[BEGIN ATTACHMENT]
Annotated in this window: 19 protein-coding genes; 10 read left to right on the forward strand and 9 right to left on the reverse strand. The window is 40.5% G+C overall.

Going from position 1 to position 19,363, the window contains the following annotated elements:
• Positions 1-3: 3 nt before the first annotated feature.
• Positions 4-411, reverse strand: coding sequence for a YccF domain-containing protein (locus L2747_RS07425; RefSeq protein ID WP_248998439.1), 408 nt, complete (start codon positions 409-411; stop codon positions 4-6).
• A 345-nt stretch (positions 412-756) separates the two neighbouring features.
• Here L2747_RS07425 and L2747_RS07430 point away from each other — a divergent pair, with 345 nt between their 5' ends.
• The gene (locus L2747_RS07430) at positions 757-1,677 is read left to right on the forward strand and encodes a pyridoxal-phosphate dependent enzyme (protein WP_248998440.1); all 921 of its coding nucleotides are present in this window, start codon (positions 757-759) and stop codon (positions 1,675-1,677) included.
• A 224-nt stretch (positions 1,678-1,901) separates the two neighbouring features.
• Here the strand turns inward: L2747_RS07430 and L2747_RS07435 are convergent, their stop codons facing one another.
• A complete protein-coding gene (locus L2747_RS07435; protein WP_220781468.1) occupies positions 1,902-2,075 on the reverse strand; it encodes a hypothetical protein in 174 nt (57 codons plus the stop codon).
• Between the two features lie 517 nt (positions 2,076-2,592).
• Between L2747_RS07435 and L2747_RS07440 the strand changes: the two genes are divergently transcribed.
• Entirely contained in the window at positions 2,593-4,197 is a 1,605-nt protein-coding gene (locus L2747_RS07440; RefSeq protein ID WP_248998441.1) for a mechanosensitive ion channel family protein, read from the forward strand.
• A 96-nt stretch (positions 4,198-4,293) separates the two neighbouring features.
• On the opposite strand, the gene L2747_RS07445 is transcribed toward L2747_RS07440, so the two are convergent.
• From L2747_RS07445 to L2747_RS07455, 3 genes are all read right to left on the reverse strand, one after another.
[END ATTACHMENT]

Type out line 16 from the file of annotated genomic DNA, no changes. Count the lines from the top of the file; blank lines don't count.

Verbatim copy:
• From L2747_RS07445 to L2747_RS07455, 3 genes are all read right to left on the reverse strand, one after another.